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Business Simulation

Example of a reflection report of a business simulation

von Markus Baum (Autor) Jörg Dickerboom (Autor) Marco Hackstein (Autor) Marcel Mehling (Autor)

Vorlage, Beispiel 2010 57 Seiten

BWL - Unternehmensforschung, Operations Research



Business simulation, reflection report, automotive industry, Team Organisation, Environmental and internal strategic analysis, strategic brief, strategy review, internal control system, financial analysis, conclusion, leadership, teamwork, storming, norming, forming, performing, PESTEL, Porter diamond, Porters five forces, start up, market penetration, profitability, new products, relaunch, R&D, KPI, Product portfolio and target markets, SOWT, marketing mix, 4 P, Product, Price, Promotion, Place, Plan, Results, Lessons learned, miscommunication, communication process, COSO, Internal control framework, 5 year trend, profitability analysis, efficiency analysis, investment analysis,

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Tax changes, new laws, trade barriers, demographic change and government policy changes are all examples of macro change. In order to reach this conclusion, PESTEL analysis is done to identify the key drivers of change that can be used to predict the scenarios for the future.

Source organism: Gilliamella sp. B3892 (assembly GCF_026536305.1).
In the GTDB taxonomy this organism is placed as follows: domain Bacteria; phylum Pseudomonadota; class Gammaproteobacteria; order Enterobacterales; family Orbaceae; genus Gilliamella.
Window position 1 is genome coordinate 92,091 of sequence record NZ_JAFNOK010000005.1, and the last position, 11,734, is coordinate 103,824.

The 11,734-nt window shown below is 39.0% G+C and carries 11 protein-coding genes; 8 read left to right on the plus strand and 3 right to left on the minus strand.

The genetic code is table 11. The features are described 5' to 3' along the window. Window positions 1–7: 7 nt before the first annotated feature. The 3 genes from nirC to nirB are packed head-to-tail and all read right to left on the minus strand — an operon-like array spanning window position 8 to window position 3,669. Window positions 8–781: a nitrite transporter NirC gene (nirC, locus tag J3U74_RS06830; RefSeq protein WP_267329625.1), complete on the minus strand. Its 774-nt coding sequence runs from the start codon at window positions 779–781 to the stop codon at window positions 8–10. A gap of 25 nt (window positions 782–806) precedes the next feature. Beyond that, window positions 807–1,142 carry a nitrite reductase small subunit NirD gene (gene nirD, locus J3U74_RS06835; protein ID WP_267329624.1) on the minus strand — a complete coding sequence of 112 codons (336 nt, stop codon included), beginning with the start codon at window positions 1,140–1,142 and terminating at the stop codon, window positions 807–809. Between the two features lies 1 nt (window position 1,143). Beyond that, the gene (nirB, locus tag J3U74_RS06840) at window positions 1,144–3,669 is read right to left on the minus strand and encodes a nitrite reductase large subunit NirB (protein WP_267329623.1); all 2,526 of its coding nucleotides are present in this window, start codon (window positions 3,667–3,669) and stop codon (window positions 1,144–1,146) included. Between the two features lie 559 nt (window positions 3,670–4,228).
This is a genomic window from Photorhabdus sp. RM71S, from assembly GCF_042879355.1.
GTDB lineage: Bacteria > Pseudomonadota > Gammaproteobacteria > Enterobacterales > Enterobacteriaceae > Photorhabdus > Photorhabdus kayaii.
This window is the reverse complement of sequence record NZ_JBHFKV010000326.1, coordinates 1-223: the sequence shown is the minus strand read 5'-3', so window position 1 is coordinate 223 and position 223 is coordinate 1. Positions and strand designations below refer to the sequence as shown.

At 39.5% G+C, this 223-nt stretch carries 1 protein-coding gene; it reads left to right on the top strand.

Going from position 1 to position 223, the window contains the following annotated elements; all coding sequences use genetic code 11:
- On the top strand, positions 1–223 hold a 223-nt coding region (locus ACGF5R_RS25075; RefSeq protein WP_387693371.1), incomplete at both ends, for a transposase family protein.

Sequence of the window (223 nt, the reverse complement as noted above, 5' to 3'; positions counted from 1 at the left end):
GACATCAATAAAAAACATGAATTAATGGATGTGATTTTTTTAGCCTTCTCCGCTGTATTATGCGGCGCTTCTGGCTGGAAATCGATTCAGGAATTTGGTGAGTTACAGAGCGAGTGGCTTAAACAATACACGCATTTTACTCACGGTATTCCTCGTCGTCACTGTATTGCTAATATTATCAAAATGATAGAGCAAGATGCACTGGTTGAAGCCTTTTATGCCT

All this information has been taken into consideration in the development of "elights" strategy.

Political: increased taxes can reduce consumer purchasing power, on the other hand, subsidies to manufacturers can reduce the unit cost, making it more affordable.

Economic: for the company financing a future expansion could prove expensive or difficult, for consumers, continued economic uncertainty effects buying decisions.

Sociocultural: the present situation offers the opportunity to acquire a highly skilled work force at a lower cost. The present affinity for all things "Green" fits in well with the company's proposed designs. Financial pressures amongst buyers, and market sentiment, are likely to result in a further shift in purchasing pattern, with people moving from large cars to the medium, or city sector.

Technological: since all models will be built to a totally new design, state of the art innovations can be incorporated from the beginning, avoiding the cost of adapting new technology to legacy designs. The use of robots in manufacturing industry has continued to grow steadily, driven more by the quality benefits than the original idea of manpower replacement for dirty and repetitive work.

Ecological: increasing consumer awareness of environmental protection can be exploited through targeted marketing.

Legal: future emission, safety and consumption regulations are being considered in the early design stage to minimize production cost increases. An emphasis on quality will be maintained in order to reduce or eliminate product liability issues.